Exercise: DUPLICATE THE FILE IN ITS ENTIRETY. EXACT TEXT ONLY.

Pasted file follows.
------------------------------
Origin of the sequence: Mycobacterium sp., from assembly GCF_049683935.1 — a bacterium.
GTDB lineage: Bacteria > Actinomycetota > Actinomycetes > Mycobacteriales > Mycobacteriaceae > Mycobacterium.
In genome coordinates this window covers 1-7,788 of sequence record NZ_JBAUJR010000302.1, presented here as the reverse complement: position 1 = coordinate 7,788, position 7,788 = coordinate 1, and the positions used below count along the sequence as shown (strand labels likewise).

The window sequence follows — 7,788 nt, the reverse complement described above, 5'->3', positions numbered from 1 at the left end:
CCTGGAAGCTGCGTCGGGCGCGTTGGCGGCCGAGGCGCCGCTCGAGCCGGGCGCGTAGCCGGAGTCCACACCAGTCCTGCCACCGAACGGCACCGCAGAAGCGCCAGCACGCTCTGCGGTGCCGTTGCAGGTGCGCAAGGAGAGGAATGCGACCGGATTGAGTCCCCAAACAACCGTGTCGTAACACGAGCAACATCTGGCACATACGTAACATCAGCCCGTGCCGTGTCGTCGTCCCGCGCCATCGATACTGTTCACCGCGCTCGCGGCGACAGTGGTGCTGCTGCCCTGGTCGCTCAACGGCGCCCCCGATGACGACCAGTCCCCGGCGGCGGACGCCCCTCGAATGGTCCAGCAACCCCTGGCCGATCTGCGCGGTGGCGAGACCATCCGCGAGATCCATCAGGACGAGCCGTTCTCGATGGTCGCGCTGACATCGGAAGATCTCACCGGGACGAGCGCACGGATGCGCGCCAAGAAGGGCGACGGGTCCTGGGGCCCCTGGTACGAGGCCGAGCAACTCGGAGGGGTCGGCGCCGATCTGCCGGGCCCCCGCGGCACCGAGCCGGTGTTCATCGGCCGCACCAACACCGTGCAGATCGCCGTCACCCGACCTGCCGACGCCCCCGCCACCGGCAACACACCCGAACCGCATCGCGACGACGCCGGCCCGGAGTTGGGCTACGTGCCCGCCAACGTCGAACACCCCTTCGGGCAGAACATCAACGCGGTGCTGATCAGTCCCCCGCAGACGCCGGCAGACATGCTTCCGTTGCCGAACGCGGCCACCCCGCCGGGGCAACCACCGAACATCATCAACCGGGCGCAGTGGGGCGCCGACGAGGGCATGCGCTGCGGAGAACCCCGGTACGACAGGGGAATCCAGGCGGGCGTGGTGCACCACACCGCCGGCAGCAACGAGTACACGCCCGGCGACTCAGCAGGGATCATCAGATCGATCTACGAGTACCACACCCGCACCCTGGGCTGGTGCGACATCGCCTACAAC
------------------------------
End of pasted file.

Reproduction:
Origin of the sequence: Mycobacterium sp., from assembly GCF_049683935.1 — a bacterium.
GTDB lineage: Bacteria > Actinomycetota > Actinomycetes > Mycobacteriales > Mycobacteriaceae > Mycobacterium.
In genome coordinates this window covers 1-7,788 of sequence record NZ_JBAUJR010000302.1, presented here as the reverse complement: position 1 = coordinate 7,788, position 7,788 = coordinate 1, and the positions used below count along the sequence as shown (strand labels likewise).

The window sequence follows — 7,788 nt, the reverse complement described above, 5'->3', positions numbered from 1 at the left end:
CCTGGAAGCTGCGTCGGGCGCGTTGGCGGCCGAGGCGCCGCTCGAGCCGGGCGCGTAGCCGGAGTCCACACCAGTCCTGCCACCGAACGGCACCGCAGAAGCGCCAGCACGCTCTGCGGTGCCGTTGCAGGTGCGCAAGGAGAGGAATGCGACCGGATTGAGTCCCCAAACAACCGTGTCGTAACACGAGCAACATCTGGCACATACGTAACATCAGCCCGTGCCGTGTCGTCGTCCCGCGCCATCGATACTGTTCACCGCGCTCGCGGCGACAGTGGTGCTGCTGCCCTGGTCGCTCAACGGCGCCCCCGATGACGACCAGTCCCCGGCGGCGGACGCCCCTCGAATGGTCCAGCAACCCCTGGCCGATCTGCGCGGTGGCGAGACCATCCGCGAGATCCATCAGGACGAGCCGTTCTCGATGGTCGCGCTGACATCGGAAGATCTCACCGGGACGAGCGCACGGATGCGCGCCAAGAAGGGCGACGGGTCCTGGGGCCCCTGGTACGAGGCCGAGCAACTCGGAGGGGTCGGCGCCGATCTGCCGGGCCCCCGCGGCACCGAGCCGGTGTTCATCGGCCGCACCAACACCGTGCAGATCGCCGTCACCCGACCTGCCGACGCCCCCGCCACCGGCAACACACCCGAACCGCATCGCGACGACGCCGGCCCGGAGTTGGGCTACGTGCCCGCCAACGTCGAACACCCCTTCGGGCAGAACATCAACGCGGTGCTGATCAGTCCCCCGCAGACGCCGGCAGACATGCTTCCGTTGCCGAACGCGGCCACCCCGCCGGGGCAACCACCGAACATCATCAACCGGGCGCAGTGGGGCGCCGACGAGGGCATGCGCTGCGGAGAACCCCGGTACGACAGGGGAATCCAGGCGGGCGTGGTGCACCACACCGCCGGCAGCAACGAGTACACGCCCGGCGACTCAGCAGGGATCATCAGATCGATCTACGAGTACCACACCCGCACCCTGGGCTGGTGCGACATCGCCTACAAC